and not obligatory, but that it had not been my intention to do so in deference to thecustom of the country, but not finding suitable material (with) which to do so, it had not been done. I based my action to a great extent on the fact that my dwelling house is in the suburbs of the town, and in fact, not within the city limits. Also on the fact that none of my neighbors had decorated and there noticed that none of these had been
fined. I reiterated my belief that such act was not obligatory and refused to pay the fine. Fortunately the amount involved was so insignificant, being only 35 cents U.S. currency, that this did not enter into the matter in so far as determined to the action I took. I was then informed that I had to pay. On my reiteration that I would not pay, the chief called up (telephoned) the Governor, (an act entirely irregular, as such matters pertain exclusively to the Alcalde Politico) and informed him that that I, calling my name, had refused to pay.
While I could not catch all of the conversation, I inferred from their succeeding actions that drastic measures were to be taken. I was then ordered into the section set for the barracks, and in a few minutes was
called into a cell set apart for drunks--I foundmyself in a small room without any ventilation except what could come through a hole in the door about six inches square, with the floor partly boarded and partly bare ground, covered with the litter of its recent occupants for whom it had served as a water-closet as well as
sleeping apartment, without light and without anything to sit upon except the ground, which was running with vermin and uncleanness. I was informed that I was "incomunicado" and was not allowed to send word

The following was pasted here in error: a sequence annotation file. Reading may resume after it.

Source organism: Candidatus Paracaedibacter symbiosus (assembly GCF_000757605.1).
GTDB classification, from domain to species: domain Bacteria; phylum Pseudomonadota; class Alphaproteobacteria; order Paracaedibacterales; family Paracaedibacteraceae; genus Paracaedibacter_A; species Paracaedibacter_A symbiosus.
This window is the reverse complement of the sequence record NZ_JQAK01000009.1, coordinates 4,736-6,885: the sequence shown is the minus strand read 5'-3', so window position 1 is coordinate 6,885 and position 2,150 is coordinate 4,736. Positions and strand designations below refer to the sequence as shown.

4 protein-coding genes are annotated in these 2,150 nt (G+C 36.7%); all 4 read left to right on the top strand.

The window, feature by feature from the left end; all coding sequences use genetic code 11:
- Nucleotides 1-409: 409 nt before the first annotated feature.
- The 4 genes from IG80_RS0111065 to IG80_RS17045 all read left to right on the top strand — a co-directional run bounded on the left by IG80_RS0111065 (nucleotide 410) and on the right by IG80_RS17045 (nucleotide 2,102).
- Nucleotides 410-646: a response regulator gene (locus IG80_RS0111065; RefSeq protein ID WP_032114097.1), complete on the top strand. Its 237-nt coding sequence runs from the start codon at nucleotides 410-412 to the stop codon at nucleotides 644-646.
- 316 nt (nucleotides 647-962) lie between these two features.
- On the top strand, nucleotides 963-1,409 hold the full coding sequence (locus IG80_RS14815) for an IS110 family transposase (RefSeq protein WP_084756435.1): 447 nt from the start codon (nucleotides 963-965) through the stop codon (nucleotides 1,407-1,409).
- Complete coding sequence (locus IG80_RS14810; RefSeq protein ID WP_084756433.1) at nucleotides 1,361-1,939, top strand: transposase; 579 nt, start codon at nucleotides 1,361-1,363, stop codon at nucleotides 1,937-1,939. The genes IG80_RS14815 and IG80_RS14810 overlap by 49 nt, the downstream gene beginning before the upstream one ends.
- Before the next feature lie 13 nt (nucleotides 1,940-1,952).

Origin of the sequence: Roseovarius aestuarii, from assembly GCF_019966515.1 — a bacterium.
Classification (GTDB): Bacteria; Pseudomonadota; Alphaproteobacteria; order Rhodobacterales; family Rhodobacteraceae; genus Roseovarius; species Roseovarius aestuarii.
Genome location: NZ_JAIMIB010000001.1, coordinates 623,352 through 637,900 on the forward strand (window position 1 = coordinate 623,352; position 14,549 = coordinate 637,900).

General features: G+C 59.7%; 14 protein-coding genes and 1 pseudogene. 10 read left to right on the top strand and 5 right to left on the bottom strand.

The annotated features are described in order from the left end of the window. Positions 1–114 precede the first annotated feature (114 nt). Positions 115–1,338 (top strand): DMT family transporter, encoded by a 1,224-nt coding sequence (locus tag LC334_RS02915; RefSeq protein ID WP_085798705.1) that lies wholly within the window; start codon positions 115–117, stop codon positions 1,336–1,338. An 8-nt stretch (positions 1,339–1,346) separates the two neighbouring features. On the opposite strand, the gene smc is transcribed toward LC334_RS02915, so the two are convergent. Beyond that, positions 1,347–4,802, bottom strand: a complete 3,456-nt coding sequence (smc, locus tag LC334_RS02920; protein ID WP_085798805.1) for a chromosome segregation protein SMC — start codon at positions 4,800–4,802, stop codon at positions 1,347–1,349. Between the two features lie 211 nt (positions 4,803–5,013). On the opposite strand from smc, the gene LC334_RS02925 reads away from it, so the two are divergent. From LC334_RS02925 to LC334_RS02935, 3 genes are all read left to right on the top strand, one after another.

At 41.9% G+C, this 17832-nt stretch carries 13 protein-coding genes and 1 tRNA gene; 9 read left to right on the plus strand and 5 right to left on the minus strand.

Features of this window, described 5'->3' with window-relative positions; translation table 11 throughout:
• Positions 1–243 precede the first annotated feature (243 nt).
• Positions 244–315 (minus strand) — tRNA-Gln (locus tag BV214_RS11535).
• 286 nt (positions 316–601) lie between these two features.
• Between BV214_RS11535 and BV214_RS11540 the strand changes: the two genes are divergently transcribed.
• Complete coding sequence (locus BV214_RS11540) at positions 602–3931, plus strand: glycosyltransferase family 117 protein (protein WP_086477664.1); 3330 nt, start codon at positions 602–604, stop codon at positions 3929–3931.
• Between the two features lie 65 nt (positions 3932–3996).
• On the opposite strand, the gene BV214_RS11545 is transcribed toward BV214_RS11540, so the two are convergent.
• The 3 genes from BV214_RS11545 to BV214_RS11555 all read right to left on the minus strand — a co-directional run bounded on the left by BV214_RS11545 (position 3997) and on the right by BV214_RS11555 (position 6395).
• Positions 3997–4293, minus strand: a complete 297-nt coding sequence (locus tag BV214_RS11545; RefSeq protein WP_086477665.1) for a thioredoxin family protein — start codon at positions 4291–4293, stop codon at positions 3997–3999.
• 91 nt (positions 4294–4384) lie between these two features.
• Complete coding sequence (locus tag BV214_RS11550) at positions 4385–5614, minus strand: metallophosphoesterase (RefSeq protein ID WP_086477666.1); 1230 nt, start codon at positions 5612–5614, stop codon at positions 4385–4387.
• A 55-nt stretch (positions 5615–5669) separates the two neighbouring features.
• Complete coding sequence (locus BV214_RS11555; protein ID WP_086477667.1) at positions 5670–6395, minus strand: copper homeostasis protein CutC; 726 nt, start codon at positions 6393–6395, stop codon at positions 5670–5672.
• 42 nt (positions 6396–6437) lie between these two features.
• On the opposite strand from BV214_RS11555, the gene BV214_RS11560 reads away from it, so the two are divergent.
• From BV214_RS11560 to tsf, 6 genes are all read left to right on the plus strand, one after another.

to anyone. In this place, in a standing position, without light, water or nourishment of any kind, I was kept until about 6 p.m. Then as I had become faint from the position I was compelled to keep and from the lack of water and ventilation I requested the attention of a physician. No attention was paid to my request though informed that I was suffering. About one hour later, however, I was informed that Doctor Paz had been called. I believe that this concession on their part was actuated only by the activity of yourself and other friends. The Doctor came to see me and went away to prepare the medicine that I required. He returned shortly with some, telling me to take it with water. I asked the guard for water and was informed that there was water inthe cell. I groped around in the dark and found an earthen vessel with some kind of fluid in it which appeared to me rather the vomitings of some late occupant of the cell, consequently entirely undrinkable. In the meantime, theDoctor having heard my request for water, begged them to give me some